Comment


                        • #13
                          Originally posted by Longfellow View Post
                          Good find Longfellow! I was not aware of that comment from Dal. Coming form Dal it is second hand, but I have no reason not to believe him. I agree that it makes more sense if WWWH is a specific location. I also agree that waters being plural is a hint. Just to let you know - I'm probably one of the least qualified searchers to try to figure out WWWH since I thought it was the fishing regulations in NM.

                          As I pointed out above in my reply to tootingjo, I think there are hints that hoB could be grizzly bears. Dal said the searcher asked if all of Yellowstone could be considered WWWH and Forest said no. That doesn't mean that all of Yellowstone couldn't be the hoB.

                          Comment


                          • #14
                            Originally posted by Redneck Girl View Post

                            As I pointed out above in my reply to tootingjo, I think there are hints that hoB could be grizzly bears. Dal said the searcher asked if all of Yellowstone could be considered WWWH and Forest said no. That doesn't mean that all of Yellowstone couldn't be the hoB.
                            I can't disagree with that. With regard to grizzly bears as home of Brown, there will need to be some justification for Fenn's capitalization of Brown. I'm guessing it is somehow related to a proper noun (a named person, place, or thing), or a reference thereof.

                            Comment


                            • #15
                              Originally posted by Macahol View Post

                              I've always figured that HoB is probably a two step process: the hometown/area of an actual person named Brown that has a name that can be translated into something in the natural world, likely as a pun. In could also be a distinctive name that matches the name of given to a geographic feature like a mountain or river. My very first idea, within 15 minutes of reading the poem, was Bad, Bad Leroy Brown's home being the South side of Chicago. That led me to Chicago peak near Ouray but I quickly gave that up despite there being a Savage Creek below it and a good hint of riches old and new.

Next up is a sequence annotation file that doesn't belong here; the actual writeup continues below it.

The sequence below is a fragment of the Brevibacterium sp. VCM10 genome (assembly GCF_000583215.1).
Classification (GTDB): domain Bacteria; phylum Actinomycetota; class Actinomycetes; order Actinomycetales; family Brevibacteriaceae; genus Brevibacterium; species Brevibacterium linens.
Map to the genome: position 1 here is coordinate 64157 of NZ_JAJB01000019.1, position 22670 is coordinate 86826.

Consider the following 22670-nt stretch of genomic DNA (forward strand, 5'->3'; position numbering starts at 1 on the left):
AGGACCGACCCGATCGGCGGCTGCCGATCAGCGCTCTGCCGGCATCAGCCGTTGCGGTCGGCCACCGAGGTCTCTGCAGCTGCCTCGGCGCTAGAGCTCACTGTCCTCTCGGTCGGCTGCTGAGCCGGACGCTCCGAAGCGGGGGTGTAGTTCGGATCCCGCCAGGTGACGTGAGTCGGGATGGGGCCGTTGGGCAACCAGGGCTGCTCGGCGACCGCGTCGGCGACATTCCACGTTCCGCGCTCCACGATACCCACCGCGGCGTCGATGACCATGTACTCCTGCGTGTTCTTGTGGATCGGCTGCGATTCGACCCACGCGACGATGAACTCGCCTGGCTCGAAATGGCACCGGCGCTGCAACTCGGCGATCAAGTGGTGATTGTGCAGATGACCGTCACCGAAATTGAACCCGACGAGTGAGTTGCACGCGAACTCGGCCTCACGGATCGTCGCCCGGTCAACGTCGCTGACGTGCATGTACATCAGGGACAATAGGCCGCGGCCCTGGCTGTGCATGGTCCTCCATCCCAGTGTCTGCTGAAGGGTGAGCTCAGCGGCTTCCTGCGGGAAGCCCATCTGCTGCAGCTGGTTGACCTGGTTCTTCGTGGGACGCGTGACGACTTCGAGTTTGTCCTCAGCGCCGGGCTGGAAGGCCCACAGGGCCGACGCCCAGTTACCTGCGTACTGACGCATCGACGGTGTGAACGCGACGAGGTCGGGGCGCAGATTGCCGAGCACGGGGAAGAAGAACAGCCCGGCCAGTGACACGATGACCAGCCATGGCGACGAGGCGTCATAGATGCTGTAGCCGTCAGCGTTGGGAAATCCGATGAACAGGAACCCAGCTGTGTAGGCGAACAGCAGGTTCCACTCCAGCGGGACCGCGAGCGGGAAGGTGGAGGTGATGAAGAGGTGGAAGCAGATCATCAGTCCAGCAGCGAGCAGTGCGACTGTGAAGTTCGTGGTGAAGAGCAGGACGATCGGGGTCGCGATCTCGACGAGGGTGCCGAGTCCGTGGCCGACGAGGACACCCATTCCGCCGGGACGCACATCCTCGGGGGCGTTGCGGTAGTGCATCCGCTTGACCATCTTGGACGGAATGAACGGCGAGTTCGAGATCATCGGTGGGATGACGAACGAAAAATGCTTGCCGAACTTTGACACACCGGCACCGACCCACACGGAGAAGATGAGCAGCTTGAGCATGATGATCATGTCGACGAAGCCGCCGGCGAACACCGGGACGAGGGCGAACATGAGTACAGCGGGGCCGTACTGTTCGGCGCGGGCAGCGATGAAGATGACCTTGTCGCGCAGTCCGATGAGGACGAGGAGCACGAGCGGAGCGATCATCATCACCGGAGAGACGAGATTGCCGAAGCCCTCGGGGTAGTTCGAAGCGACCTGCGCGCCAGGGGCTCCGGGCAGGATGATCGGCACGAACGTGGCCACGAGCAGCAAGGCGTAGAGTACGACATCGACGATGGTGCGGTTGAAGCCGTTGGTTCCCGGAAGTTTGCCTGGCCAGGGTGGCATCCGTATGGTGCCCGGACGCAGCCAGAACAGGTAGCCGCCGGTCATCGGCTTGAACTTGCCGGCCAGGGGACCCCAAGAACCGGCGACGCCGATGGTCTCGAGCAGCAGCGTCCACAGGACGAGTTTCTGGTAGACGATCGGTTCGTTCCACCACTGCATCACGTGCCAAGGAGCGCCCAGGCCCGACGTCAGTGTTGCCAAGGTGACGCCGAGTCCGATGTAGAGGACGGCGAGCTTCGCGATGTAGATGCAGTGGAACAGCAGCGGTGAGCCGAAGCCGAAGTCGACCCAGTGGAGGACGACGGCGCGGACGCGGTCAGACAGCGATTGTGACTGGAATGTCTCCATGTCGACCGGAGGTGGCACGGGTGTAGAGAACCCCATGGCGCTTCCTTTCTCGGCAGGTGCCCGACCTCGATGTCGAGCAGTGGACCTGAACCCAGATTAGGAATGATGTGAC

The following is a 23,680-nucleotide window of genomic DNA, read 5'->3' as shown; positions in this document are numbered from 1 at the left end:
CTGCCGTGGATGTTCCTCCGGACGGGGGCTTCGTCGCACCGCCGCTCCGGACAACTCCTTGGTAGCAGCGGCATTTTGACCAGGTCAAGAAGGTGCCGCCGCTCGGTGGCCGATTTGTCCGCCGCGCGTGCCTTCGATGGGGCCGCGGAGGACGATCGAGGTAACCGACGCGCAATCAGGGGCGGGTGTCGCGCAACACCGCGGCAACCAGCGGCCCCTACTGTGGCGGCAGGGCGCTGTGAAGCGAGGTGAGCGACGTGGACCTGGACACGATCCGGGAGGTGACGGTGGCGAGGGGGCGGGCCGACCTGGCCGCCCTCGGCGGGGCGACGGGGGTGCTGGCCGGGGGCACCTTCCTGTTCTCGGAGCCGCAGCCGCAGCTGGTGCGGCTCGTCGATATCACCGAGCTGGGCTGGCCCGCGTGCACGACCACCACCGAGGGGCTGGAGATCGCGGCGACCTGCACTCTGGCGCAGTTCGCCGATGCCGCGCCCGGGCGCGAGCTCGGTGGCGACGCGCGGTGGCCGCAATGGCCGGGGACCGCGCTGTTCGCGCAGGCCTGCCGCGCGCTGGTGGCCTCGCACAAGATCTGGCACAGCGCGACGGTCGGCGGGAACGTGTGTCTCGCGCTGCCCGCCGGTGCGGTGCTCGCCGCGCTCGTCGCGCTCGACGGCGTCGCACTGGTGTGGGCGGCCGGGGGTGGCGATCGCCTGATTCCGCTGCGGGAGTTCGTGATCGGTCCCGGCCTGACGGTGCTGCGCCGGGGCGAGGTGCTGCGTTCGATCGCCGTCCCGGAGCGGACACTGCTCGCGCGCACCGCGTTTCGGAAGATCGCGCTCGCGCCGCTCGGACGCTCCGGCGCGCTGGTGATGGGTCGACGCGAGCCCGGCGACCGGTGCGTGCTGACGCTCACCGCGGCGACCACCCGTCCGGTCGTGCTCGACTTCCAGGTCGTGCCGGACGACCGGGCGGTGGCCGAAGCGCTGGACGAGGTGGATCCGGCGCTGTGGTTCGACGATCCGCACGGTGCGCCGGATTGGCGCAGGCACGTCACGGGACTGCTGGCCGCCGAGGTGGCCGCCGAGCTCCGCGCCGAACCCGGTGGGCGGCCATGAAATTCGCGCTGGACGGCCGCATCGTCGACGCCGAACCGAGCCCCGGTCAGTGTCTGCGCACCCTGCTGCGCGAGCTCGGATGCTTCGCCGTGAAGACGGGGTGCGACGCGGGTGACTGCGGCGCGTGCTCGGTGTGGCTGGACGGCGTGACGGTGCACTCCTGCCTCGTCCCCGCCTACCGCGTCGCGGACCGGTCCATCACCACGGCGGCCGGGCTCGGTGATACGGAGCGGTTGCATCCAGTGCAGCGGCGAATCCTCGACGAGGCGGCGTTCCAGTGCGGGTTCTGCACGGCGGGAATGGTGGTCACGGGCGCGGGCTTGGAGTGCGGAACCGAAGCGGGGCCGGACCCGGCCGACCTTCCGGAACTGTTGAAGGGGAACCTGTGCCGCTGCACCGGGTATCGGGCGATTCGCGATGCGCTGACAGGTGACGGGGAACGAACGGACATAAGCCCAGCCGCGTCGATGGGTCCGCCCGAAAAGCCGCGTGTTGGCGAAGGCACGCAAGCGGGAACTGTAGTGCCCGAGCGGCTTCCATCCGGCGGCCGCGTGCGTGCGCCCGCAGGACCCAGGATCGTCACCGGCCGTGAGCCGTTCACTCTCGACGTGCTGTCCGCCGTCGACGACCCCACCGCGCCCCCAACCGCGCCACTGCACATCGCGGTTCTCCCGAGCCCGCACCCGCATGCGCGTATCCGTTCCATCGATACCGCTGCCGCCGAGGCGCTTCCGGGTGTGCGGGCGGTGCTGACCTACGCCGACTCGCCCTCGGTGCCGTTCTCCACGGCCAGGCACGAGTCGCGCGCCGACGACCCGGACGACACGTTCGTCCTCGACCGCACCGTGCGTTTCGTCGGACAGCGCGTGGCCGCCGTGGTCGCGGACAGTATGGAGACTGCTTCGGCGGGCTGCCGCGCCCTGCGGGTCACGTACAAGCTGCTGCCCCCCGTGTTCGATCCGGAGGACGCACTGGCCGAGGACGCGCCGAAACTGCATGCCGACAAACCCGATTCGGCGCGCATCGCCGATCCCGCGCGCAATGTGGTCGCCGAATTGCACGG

What I eventually came up with was The Vale of the White Horse, from the book Tom Brown's Schooldays. This translates to a vein of white rock embedded in a different rock, per an old mining definition. Tuff Cliff in Yellowstone meets this definition. I know lots of people have looked there, but I don't think anyone thought it was HoB, but rather the blaze. The one I found, and I still think has a lot of potential, was along the Beartooth Highway (my WWWH) near Crazy Creek Falls. I talked about it in the HoB thread last week. Here's a link if you want to check out everyone's ideas again:

                              https://www.hintofriches.com/forum/t...t-was-your-hob
                              Here's the list I compiled of possible hoBs:
                              Providence
                              Brownsville
                              Brown’s Landing
                              Brown is Forrest’s nickname of a canyon
                              Bromine
                              A ranger cabin
                              Below El Vado Reservoir where the largest Brown trout in NM was caught
                              The polo grounds
                              Rhode Island
                              Wildlife Tree
                              Monastery garden
                              Tom Brown’s home (the vale of the white horse)
                              The clay source for brown ware pottery
                              Paul Bunyun’s boot
                              Black Rock Springs. John Dunn’s home with the kayak put-in below it
                              John Dunn Bridge
                              Eagle Nest Lake
                              A bear shape with only one eye on GE
                              His father’s cow’s stall

                              Please note that I started the hoB thread before the announcement that the treasure was in Wyoming. As a result, most hoBs on the list are places in NM. Now that we know the treasure was in Wyoming maybe I should start this thread over again. I know my hoB is no longer the monastery garden.